Currently, federal laws protect consumers from certain debt collector practices. These practices include phoning outside of regular hours, making harassing phone calls, using threatening or obscene language when collecting on debts, continuing to make calls despite receiving a “cease communications” notice, and giving information to a third party without consent. Other issues with the debt collection industry include collecting on a non-existent debt, collecting on a debt from the wrong person and collecting on a debt that has already been paid.
Now, the CFPB is taking note about concerns with the industry, and is considering updating debt collection laws. Consumers who have had experiences with debt collection agencies are encouraged to share their story with the CFPB.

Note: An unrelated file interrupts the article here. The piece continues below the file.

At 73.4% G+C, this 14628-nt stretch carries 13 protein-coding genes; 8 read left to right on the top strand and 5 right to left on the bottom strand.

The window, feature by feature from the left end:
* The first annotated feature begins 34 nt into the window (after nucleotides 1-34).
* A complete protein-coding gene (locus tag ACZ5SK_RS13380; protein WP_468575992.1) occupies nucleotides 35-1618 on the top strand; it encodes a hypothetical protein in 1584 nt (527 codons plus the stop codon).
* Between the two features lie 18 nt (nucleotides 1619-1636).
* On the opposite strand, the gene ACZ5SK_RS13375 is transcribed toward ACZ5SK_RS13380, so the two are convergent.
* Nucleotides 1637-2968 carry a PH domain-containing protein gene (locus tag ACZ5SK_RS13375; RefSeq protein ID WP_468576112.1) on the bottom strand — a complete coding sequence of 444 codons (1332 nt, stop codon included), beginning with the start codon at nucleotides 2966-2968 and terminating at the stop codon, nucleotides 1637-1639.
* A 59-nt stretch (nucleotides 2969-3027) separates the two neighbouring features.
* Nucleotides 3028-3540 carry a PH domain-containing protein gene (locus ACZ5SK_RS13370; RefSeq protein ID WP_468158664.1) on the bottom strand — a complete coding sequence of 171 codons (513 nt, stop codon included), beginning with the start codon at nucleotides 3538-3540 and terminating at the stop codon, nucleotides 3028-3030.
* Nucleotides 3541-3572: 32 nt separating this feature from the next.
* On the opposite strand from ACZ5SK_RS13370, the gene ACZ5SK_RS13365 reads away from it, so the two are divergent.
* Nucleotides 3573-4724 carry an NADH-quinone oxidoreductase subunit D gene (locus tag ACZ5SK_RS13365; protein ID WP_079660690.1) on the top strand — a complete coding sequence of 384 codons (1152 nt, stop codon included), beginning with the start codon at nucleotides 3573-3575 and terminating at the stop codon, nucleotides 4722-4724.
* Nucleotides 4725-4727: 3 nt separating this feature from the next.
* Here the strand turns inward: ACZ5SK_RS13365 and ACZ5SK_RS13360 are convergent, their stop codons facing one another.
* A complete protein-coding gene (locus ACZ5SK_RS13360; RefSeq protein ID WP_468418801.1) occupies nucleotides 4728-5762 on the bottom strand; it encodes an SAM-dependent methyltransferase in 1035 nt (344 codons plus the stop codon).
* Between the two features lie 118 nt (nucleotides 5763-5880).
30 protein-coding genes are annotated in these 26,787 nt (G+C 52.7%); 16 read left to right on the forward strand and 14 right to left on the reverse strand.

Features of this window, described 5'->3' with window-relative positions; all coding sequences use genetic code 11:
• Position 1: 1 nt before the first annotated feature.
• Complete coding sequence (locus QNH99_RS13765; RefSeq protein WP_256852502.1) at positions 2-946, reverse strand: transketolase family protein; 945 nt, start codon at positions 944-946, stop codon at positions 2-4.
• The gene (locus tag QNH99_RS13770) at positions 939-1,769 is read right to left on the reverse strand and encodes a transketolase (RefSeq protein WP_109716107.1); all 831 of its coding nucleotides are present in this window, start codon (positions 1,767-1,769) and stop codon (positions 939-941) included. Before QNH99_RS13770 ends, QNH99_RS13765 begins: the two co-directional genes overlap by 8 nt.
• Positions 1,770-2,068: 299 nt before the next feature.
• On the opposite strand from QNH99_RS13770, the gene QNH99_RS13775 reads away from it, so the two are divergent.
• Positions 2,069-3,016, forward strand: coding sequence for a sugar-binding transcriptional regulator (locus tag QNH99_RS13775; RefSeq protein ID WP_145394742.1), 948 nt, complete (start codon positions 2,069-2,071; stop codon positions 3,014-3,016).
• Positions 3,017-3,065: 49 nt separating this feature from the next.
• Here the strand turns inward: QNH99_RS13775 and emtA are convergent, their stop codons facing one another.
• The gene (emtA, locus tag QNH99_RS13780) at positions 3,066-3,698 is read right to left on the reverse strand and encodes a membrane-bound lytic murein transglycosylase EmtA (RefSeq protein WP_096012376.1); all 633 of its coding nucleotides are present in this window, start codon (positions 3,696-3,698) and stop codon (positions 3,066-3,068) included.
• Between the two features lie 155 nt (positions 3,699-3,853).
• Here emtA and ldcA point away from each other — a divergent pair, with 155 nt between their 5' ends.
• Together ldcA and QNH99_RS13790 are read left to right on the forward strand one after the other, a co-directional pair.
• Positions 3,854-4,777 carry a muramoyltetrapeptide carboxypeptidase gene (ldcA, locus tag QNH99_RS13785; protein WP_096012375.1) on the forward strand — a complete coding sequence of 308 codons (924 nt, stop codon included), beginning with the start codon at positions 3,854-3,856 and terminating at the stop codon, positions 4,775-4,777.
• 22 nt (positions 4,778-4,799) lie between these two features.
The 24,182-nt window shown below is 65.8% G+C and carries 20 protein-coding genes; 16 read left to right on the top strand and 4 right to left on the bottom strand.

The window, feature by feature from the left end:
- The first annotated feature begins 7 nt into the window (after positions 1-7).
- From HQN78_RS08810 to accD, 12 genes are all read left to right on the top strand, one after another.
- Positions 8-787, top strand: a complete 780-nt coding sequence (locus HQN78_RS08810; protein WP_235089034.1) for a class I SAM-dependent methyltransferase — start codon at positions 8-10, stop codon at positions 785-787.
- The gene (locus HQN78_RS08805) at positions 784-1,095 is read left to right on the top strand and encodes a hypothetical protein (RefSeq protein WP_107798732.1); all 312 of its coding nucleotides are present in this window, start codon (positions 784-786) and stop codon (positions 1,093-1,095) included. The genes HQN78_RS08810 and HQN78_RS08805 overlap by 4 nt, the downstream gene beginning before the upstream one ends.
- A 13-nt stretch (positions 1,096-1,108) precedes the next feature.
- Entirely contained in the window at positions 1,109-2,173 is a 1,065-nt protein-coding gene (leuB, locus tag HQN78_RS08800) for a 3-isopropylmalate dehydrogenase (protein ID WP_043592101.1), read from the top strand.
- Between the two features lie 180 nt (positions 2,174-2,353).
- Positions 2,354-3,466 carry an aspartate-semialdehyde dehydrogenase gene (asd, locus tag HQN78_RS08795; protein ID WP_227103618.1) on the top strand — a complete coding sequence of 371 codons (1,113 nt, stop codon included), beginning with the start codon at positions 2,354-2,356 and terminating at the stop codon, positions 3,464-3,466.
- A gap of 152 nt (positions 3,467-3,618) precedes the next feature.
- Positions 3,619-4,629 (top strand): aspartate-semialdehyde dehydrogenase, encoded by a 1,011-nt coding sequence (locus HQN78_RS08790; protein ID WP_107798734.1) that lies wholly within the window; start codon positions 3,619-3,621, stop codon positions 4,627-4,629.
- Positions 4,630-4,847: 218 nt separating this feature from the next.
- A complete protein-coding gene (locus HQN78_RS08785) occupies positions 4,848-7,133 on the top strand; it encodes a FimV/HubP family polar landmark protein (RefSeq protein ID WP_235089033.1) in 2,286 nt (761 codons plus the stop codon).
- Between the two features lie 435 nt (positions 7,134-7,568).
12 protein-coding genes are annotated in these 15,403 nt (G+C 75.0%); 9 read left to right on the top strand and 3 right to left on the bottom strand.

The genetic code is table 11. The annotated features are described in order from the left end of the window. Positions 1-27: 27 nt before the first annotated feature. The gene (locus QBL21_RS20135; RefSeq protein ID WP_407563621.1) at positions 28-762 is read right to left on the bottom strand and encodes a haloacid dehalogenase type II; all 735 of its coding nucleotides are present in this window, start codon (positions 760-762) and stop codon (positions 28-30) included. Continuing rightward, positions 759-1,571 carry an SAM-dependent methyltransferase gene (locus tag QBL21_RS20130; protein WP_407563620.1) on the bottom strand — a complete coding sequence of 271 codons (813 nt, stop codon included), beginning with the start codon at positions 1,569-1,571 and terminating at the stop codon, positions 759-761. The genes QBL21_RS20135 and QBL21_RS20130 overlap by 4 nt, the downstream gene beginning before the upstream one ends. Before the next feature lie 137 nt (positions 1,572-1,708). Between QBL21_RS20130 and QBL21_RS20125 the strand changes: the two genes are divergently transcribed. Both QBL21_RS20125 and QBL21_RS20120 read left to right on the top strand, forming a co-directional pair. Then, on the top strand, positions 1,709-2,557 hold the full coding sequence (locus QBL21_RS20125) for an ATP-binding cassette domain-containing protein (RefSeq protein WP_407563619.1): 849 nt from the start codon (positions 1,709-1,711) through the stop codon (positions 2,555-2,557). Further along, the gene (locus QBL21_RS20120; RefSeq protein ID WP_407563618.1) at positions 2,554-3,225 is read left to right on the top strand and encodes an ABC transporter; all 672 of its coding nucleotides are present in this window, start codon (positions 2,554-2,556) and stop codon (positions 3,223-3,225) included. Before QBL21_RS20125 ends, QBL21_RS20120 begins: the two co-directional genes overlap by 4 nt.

In a March 20, 2013 report entitled “Fair Debt Collection Practices Act,” the CFPB noted that approximately 15 percent of American adults had debt that was or had been subject to collections processes. In 1977, the Fair Debt Collection Practices Act was passed after Congress found evidence of “abusive, deceptive, and unfair debt collection practices by many debt collectors.” But since that law was passed in 1977, changes in the industry and technology have altered how debt collectors operate.
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For example, in 2012, the FTC received more than 37,000 complaints that accused debt collectors of calling repeatedly or continuously. That same year, there were more than 13,000 complaints that collectors used abusive, obscene or profane language.
Lawsuits have been filed by consumers and officials against some debt collection agencies, alleging the companies have broken the law in their debt collection practices.